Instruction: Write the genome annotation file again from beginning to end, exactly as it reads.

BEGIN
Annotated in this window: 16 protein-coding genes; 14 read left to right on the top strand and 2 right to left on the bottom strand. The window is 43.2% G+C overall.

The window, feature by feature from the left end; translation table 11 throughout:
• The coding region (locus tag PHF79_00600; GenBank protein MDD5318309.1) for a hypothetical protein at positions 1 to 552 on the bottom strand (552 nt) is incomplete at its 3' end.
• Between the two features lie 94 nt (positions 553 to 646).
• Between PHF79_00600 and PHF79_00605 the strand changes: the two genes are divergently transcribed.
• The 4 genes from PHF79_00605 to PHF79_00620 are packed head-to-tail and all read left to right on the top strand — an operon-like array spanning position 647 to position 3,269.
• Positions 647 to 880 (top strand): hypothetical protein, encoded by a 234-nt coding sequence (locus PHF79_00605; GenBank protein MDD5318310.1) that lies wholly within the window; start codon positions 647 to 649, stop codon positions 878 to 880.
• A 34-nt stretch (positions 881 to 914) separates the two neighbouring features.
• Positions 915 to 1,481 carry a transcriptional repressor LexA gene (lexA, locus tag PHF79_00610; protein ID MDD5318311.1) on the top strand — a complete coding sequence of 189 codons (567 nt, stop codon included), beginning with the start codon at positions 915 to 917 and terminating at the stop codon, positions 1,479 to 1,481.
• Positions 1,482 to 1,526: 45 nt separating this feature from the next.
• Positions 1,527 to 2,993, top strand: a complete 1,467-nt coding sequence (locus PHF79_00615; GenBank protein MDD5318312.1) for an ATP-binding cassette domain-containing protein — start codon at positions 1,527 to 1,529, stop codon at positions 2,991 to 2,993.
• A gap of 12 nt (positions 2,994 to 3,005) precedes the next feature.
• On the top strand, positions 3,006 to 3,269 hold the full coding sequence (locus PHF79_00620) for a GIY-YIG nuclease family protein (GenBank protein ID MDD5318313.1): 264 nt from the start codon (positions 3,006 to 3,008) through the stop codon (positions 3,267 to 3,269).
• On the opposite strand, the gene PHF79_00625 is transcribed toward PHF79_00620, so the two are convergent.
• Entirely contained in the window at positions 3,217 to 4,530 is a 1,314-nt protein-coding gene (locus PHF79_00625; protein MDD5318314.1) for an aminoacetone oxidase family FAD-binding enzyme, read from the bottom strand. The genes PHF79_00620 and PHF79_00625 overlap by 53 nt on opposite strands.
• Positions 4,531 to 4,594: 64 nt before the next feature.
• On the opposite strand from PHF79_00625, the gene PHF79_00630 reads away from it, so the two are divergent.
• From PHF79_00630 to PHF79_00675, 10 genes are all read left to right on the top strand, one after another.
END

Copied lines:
Annotated in this window: 16 protein-coding genes; 14 read left to right on the top strand and 2 right to left on the bottom strand. The window is 43.2% G+C overall.

The window, feature by feature from the left end; translation table 11 throughout:
• The coding region (locus tag PHF79_00600; GenBank protein MDD5318309.1) for a hypothetical protein at positions 1 to 552 on the bottom strand (552 nt) is incomplete at its 3' end.
• Between the two features lie 94 nt (positions 553 to 646).
• Between PHF79_00600 and PHF79_00605 the strand changes: the two genes are divergently transcribed.
• The 4 genes from PHF79_00605 to PHF79_00620 are packed head-to-tail and all read left to right on the top strand — an operon-like array spanning position 647 to position 3,269.
• Positions 647 to 880 (top strand): hypothetical protein, encoded by a 234-nt coding sequence (locus PHF79_00605; GenBank protein MDD5318310.1) that lies wholly within the window; start codon positions 647 to 649, stop codon positions 878 to 880.
• A 34-nt stretch (positions 881 to 914) separates the two neighbouring features.
• Positions 915 to 1,481 carry a transcriptional repressor LexA gene (lexA, locus tag PHF79_00610; protein ID MDD5318311.1) on the top strand — a complete coding sequence of 189 codons (567 nt, stop codon included), beginning with the start codon at positions 915 to 917 and terminating at the stop codon, positions 1,479 to 1,481.
• Positions 1,482 to 1,526: 45 nt separating this feature from the next.
• Positions 1,527 to 2,993, top strand: a complete 1,467-nt coding sequence (locus PHF79_00615; GenBank protein MDD5318312.1) for an ATP-binding cassette domain-containing protein — start codon at positions 1,527 to 1,529, stop codon at positions 2,991 to 2,993.
• A gap of 12 nt (positions 2,994 to 3,005) precedes the next feature.
• On the top strand, positions 3,006 to 3,269 hold the full coding sequence (locus PHF79_00620) for a GIY-YIG nuclease family protein (GenBank protein ID MDD5318313.1): 264 nt from the start codon (positions 3,006 to 3,008) through the stop codon (positions 3,267 to 3,269).
• On the opposite strand, the gene PHF79_00625 is transcribed toward PHF79_00620, so the two are convergent.
• Entirely contained in the window at positions 3,217 to 4,530 is a 1,314-nt protein-coding gene (locus PHF79_00625; protein MDD5318314.1) for an aminoacetone oxidase family FAD-binding enzyme, read from the bottom strand. The genes PHF79_00620 and PHF79_00625 overlap by 53 nt on opposite strands.
• Positions 4,531 to 4,594: 64 nt before the next feature.
• On the opposite strand from PHF79_00625, the gene PHF79_00630 reads away from it, so the two are divergent.
• From PHF79_00630 to PHF79_00675, 10 genes are all read left to right on the top strand, one after another.